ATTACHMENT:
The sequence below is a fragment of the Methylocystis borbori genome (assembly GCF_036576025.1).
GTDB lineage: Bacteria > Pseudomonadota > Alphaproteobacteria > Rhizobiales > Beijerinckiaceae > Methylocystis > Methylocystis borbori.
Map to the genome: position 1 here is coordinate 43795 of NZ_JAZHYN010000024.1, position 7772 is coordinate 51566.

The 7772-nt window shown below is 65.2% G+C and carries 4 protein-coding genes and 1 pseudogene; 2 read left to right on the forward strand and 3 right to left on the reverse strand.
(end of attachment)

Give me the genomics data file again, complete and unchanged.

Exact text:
The sequence below is a fragment of the Methylocystis borbori genome (assembly GCF_036576025.1).
GTDB lineage: Bacteria > Pseudomonadota > Alphaproteobacteria > Rhizobiales > Beijerinckiaceae > Methylocystis > Methylocystis borbori.
Map to the genome: position 1 here is coordinate 43795 of NZ_JAZHYN010000024.1, position 7772 is coordinate 51566.

The 7772-nt window shown below is 65.2% G+C and carries 4 protein-coding genes and 1 pseudogene; 2 read left to right on the forward strand and 3 right to left on the reverse strand.